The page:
People v. Dillon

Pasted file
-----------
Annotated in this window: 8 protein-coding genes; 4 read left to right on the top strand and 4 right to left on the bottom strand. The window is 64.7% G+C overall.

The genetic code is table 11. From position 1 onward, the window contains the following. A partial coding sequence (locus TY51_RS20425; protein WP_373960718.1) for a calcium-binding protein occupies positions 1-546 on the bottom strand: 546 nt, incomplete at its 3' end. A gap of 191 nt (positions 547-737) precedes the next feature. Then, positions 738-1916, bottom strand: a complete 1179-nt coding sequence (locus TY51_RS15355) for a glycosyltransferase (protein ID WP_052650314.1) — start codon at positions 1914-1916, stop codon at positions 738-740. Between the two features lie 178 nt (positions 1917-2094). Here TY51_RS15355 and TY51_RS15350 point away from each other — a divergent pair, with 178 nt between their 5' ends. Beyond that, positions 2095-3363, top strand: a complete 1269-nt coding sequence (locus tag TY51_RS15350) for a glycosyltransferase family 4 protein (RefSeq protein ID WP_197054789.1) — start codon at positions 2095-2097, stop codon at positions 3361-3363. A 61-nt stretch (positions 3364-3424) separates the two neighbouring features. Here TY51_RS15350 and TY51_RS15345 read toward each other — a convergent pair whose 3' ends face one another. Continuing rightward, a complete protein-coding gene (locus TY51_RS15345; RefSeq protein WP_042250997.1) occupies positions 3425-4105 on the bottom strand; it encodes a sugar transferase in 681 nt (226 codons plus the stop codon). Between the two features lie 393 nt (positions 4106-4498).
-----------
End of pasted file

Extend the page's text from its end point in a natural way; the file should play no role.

In People v. Dillon, 655 P.2d 841 (Colo. 1983), the defendant, after commencing his direct appeal and raising issues contained in his motion for new trial, realized he had not filed post-trial motions in the trial court. He then filed a motion in the trial court for leave to file motions for a new trial and for judgment notwithstanding the verdict. The trial court denied the motion, the defendant took another appeal from that denial, and the appeals were consolidated. In affirming the trial court, the supreme court stated: The efficient administration of justice would not be served by a rule that permitted the trial court to reconsider its earlier rulings at the same time that an appeal is pending in an appellate court. Unless otherwise specifically authorized by statute or rule, once an appeal has been perfected, the trial court has no jurisdiction to issue further orders in the case relative to the order or judgment appealed from. Consequently, should it be necessary for the trial court to act, other than in aid of the appeal or pursuant to specific statutory authorization, the proper course would be for a party to obtain a limited remand from the appellate court. (People v. Dillon, supra, 655 P.2d at 844.)